Italy election 2018: What its possible outcomes will mean for the world

By Billy

Italy’s election is forecast to produce a hung parliament and its the most contentious vote the country has faced in years.

The result is expected to be known by Monday morning but it could mean weeks of economic and political uncertainty for the Euro zone’s third-largest economy and the rest of Europe.

The economy, immigration, youth unemployment have all been major issues during campaigning with the parties trying to prove to voters they can return the country to its pre-crisis success.

Read more: Italians living abroad are worried their postal votes are getting hijacked

The parties in the running are:

  • Democratic Party, led by Matteo Renzi
  • Forza Italia, led by Silvio Berlusconi
  • Lega Nord (the League), led by Matteo Salvini
  • Five Star Movement, led by Luigi Di Maio
  • Free and Equal, led by Pietro Grasso

There are four possible — and realistic — outcomes though none are certain. Here’s a look at what the most likely outcomes will mean.

1) No majority

If no single single party or coalition wins a parliamentary majority there will be gridlock.

Most recent polls showed the right-wing coalition with 38% (with 17% going to Forza Italia 13% to Lega Nord), 28% for Five Star Movement, and 26% to the centre-left coalition led by the Democratic Party.

However, many were still undecided. If this scenario bears out there then there will be a hung parliament.

If there is no majority on Monday morning then prime minister Paolo Gentiloni will remain in power with parliament meeting again on 23 March to select new speakers for the lower House and the Senate.

The parties will then negotiate and attempt to find someone who could command a majority, under the direction of President of the Republic Sergio Mattarella.

If they are unsuccessful new elections could be called — and there could be changes to the electoral system to a more winner-takes-all contest.

Mattarella’s goal is to find a government that can get the 2019 budget through parliament before the end of 2018.

2) A right-wing coalition

A right-wing coalition would bring together four parties, the biggest of which is Berlusconi’s centre-right Forza Italia, followed by the far-right League.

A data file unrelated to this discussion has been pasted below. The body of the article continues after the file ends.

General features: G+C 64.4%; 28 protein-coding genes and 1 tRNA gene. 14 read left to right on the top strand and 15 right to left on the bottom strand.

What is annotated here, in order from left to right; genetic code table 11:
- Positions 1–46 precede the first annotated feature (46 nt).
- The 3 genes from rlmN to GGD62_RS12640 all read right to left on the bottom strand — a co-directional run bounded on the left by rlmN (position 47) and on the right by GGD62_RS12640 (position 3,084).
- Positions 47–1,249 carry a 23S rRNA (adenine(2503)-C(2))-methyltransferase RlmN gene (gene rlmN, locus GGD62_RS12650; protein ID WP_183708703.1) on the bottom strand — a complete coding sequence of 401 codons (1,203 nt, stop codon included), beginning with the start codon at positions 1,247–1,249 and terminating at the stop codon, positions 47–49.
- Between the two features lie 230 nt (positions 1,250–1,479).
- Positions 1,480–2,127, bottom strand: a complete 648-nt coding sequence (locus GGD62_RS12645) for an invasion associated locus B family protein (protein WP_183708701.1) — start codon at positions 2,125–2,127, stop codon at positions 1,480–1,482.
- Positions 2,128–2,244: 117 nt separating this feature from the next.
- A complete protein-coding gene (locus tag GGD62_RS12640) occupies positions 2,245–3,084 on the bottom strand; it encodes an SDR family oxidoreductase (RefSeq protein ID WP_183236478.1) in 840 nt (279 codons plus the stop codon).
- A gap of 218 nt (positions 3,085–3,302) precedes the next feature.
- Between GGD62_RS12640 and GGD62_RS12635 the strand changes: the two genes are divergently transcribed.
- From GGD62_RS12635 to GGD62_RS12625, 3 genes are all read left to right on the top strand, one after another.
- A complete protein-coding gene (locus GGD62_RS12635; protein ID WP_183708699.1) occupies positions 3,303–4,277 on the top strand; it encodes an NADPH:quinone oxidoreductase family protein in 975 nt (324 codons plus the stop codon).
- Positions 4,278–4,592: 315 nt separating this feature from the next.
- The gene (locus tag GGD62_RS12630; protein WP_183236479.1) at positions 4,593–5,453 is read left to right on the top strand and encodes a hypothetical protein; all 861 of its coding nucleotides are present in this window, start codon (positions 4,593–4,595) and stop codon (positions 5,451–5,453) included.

If the coalition wins a majority Berlusconi and League leader Salvini have agreed that whoever comes first of the two parties will lead the government.

However, Berlusconi is banned from public office due to a tax fraud investigation.

He’s named the president of the European Parliament Antonio Tajani as his choice in his stead but Tajani has not said whether he’d give up the presidency.

Tajani tweeted he had told Berlusconi he was ready “to serve Italy”.

3) A grand centre coalition

This is potentially the best scenario for stocks in Italy and markets in Europe.

This would involve a broad coalition that includes the Democratic Party, as well as parts of the centre-right alliance such as media tycoon Silvio Berlusconi’s Forza Italia party.

This has been described as “the least-worst option”, by Roberto D’Alimonte, a political science professor at Rome’s Luiss University.

Unfortunately, it’s one of the most unlikely outcomes.

4) Populists take power

Italy’s biggest parties have all ruled out an alliance with the Five Star Movement, co-founded by comedian Beppe Grillo.

Oxford Economics analysts give the Five Star Movement no more than a one in 20 chance of forming a populist-led coalition government.

However, the League’s Salvini said in October that if the center-right didn’t win a majority, he’d call Five Star co-founder .

Both parties want to scrap a pension reform which raised the retirement age, overhaul EU treaties and have ditching the euro as an option.